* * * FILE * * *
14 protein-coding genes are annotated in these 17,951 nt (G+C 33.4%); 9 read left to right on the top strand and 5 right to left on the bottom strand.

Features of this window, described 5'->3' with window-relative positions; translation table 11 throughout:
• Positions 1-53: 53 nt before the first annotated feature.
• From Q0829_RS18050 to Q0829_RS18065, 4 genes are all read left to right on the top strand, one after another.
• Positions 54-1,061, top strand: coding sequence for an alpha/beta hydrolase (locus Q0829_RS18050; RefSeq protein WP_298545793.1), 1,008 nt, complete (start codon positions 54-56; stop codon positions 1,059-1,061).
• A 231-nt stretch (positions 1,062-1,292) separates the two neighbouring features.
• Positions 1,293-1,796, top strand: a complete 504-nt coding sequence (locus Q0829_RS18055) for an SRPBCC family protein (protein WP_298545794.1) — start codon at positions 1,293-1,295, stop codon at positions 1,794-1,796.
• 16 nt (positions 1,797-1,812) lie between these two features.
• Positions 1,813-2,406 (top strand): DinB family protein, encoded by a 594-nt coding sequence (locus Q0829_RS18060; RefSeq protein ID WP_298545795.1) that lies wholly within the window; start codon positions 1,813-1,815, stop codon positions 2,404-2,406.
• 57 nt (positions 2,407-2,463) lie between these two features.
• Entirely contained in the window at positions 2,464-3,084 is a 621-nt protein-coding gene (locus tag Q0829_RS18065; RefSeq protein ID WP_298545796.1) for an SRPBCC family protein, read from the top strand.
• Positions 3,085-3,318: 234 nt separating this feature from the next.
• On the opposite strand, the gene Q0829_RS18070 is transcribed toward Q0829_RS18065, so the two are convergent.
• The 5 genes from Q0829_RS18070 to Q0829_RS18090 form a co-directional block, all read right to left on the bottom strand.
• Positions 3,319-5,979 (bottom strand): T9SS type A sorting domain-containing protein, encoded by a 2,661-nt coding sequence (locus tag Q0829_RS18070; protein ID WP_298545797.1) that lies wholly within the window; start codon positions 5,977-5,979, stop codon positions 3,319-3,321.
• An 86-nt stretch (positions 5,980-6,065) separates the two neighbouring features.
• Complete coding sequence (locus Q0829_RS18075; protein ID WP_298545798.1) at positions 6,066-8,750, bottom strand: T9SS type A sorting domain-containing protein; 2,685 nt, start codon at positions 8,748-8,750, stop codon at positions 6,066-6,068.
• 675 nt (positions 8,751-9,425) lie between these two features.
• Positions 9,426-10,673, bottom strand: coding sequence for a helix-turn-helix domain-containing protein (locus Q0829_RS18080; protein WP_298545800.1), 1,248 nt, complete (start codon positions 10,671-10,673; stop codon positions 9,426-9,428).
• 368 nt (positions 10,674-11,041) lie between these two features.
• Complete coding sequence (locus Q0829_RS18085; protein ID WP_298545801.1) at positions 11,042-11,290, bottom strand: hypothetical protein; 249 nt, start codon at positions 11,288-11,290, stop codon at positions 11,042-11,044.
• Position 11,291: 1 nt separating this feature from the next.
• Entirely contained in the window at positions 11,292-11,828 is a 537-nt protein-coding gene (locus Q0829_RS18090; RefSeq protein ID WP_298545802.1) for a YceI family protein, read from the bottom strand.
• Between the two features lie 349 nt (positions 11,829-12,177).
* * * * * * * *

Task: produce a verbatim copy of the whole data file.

14 protein-coding genes are annotated in these 17,951 nt (G+C 33.4%); 9 read left to right on the top strand and 5 right to left on the bottom strand.

Features of this window, described 5'->3' with window-relative positions; translation table 11 throughout:
• Positions 1-53: 53 nt before the first annotated feature.
• From Q0829_RS18050 to Q0829_RS18065, 4 genes are all read left to right on the top strand, one after another.
• Positions 54-1,061, top strand: coding sequence for an alpha/beta hydrolase (locus Q0829_RS18050; RefSeq protein WP_298545793.1), 1,008 nt, complete (start codon positions 54-56; stop codon positions 1,059-1,061).
• A 231-nt stretch (positions 1,062-1,292) separates the two neighbouring features.
• Positions 1,293-1,796, top strand: a complete 504-nt coding sequence (locus Q0829_RS18055) for an SRPBCC family protein (protein WP_298545794.1) — start codon at positions 1,293-1,295, stop codon at positions 1,794-1,796.
• 16 nt (positions 1,797-1,812) lie between these two features.
• Positions 1,813-2,406 (top strand): DinB family protein, encoded by a 594-nt coding sequence (locus Q0829_RS18060; RefSeq protein ID WP_298545795.1) that lies wholly within the window; start codon positions 1,813-1,815, stop codon positions 2,404-2,406.
• 57 nt (positions 2,407-2,463) lie between these two features.
• Entirely contained in the window at positions 2,464-3,084 is a 621-nt protein-coding gene (locus tag Q0829_RS18065; RefSeq protein ID WP_298545796.1) for an SRPBCC family protein, read from the top strand.
• Positions 3,085-3,318: 234 nt separating this feature from the next.
• On the opposite strand, the gene Q0829_RS18070 is transcribed toward Q0829_RS18065, so the two are convergent.
• The 5 genes from Q0829_RS18070 to Q0829_RS18090 form a co-directional block, all read right to left on the bottom strand.
• Positions 3,319-5,979 (bottom strand): T9SS type A sorting domain-containing protein, encoded by a 2,661-nt coding sequence (locus tag Q0829_RS18070; protein ID WP_298545797.1) that lies wholly within the window; start codon positions 5,977-5,979, stop codon positions 3,319-3,321.
• An 86-nt stretch (positions 5,980-6,065) separates the two neighbouring features.
• Complete coding sequence (locus Q0829_RS18075; protein ID WP_298545798.1) at positions 6,066-8,750, bottom strand: T9SS type A sorting domain-containing protein; 2,685 nt, start codon at positions 8,748-8,750, stop codon at positions 6,066-6,068.
• 675 nt (positions 8,751-9,425) lie between these two features.
• Positions 9,426-10,673, bottom strand: coding sequence for a helix-turn-helix domain-containing protein (locus Q0829_RS18080; protein WP_298545800.1), 1,248 nt, complete (start codon positions 10,671-10,673; stop codon positions 9,426-9,428).
• 368 nt (positions 10,674-11,041) lie between these two features.
• Complete coding sequence (locus Q0829_RS18085; protein ID WP_298545801.1) at positions 11,042-11,290, bottom strand: hypothetical protein; 249 nt, start codon at positions 11,288-11,290, stop codon at positions 11,042-11,044.
• Position 11,291: 1 nt separating this feature from the next.
• Entirely contained in the window at positions 11,292-11,828 is a 537-nt protein-coding gene (locus Q0829_RS18090; RefSeq protein ID WP_298545802.1) for a YceI family protein, read from the bottom strand.
• Between the two features lie 349 nt (positions 11,829-12,177).